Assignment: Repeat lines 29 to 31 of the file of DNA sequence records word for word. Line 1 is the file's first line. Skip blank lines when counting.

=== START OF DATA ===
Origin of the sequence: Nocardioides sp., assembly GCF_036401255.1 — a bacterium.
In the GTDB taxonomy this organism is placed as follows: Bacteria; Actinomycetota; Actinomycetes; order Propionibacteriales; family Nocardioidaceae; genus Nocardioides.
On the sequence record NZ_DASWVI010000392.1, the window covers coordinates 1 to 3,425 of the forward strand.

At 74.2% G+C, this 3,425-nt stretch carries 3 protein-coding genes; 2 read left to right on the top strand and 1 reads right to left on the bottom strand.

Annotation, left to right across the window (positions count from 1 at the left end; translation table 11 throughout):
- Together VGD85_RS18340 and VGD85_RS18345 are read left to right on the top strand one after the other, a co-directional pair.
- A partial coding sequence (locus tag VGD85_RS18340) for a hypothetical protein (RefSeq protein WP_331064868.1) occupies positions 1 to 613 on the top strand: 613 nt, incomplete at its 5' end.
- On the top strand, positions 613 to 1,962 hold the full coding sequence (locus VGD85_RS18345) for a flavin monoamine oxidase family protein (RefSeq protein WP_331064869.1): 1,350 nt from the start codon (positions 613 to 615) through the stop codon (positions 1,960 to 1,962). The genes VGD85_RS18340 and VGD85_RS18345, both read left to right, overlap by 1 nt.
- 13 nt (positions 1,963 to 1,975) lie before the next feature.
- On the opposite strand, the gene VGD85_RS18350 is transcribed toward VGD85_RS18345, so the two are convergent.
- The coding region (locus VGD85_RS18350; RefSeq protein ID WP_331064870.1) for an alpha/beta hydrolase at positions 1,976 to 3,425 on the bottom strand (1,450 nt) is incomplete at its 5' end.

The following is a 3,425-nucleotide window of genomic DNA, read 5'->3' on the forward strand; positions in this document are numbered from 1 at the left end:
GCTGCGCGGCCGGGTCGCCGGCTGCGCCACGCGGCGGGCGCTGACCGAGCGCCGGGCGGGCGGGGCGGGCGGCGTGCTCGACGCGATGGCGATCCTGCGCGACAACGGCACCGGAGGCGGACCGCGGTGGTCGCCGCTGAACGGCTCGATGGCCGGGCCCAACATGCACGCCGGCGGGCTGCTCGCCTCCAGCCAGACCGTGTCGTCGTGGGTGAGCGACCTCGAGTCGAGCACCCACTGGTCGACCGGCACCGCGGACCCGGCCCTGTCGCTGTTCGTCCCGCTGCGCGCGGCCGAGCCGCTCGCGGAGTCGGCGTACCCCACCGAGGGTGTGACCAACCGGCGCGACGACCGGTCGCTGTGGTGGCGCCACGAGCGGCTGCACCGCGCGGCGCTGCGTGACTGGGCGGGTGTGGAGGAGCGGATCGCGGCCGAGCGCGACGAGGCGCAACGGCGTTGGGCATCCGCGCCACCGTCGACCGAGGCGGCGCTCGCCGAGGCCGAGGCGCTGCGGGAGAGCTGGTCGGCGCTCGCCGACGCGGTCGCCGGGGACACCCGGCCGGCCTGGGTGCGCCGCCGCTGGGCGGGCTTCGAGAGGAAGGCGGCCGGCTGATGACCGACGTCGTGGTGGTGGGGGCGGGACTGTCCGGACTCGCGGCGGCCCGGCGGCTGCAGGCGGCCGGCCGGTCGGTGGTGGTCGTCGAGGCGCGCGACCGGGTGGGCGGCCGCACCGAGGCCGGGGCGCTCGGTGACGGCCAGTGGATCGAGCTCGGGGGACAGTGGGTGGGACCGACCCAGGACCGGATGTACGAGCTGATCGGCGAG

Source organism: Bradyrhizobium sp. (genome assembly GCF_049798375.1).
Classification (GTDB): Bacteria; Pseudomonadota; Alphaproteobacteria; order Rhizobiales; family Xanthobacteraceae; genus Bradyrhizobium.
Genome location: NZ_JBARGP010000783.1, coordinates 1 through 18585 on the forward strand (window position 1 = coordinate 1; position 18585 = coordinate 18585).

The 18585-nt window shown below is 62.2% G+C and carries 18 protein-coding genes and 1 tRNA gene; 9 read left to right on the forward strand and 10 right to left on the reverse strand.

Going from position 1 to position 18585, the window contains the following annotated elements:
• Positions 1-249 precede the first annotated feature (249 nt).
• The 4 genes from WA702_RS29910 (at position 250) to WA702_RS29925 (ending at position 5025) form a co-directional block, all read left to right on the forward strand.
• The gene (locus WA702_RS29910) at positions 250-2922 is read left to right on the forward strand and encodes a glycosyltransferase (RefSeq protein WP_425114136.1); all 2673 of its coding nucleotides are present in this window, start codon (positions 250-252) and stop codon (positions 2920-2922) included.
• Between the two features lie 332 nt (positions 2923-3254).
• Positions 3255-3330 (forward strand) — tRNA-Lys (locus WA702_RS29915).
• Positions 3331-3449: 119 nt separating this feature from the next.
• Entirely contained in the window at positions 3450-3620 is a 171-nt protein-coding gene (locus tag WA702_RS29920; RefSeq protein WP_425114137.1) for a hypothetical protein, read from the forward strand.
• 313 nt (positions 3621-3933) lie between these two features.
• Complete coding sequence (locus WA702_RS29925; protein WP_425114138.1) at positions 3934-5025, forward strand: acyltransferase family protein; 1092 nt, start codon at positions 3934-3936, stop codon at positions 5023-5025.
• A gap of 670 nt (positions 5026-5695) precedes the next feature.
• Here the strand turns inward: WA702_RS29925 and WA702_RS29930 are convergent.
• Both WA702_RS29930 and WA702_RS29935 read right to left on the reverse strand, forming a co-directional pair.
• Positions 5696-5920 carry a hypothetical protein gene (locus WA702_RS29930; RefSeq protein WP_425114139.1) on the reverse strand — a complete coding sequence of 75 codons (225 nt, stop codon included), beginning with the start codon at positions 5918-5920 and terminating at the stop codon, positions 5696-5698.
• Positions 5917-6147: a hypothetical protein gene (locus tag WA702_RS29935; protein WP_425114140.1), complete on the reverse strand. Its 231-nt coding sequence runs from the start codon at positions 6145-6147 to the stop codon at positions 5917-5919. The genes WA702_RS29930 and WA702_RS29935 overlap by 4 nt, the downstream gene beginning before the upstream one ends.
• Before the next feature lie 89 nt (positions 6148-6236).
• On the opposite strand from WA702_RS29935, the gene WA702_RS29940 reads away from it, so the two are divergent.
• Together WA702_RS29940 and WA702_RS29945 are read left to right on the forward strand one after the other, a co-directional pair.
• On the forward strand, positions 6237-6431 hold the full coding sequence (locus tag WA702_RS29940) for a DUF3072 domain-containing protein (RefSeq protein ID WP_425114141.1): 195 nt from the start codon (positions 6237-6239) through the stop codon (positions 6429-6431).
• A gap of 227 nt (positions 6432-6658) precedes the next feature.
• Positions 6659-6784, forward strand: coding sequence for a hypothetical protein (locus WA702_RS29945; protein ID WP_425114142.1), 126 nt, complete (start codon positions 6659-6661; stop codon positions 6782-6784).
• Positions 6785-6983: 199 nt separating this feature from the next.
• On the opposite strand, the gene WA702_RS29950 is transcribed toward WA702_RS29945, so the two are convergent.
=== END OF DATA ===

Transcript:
• Here the strand turns inward: WA702_RS29925 and WA702_RS29930 are convergent.
• Both WA702_RS29930 and WA702_RS29935 read right to left on the reverse strand, forming a co-directional pair.
• Positions 5696-5920 carry a hypothetical protein gene (locus WA702_RS29930; RefSeq protein WP_425114139.1) on the reverse strand — a complete coding sequence of 75 codons (225 nt, stop codon included), beginning with the start codon at positions 5918-5920 and terminating at the stop codon, positions 5696-5698.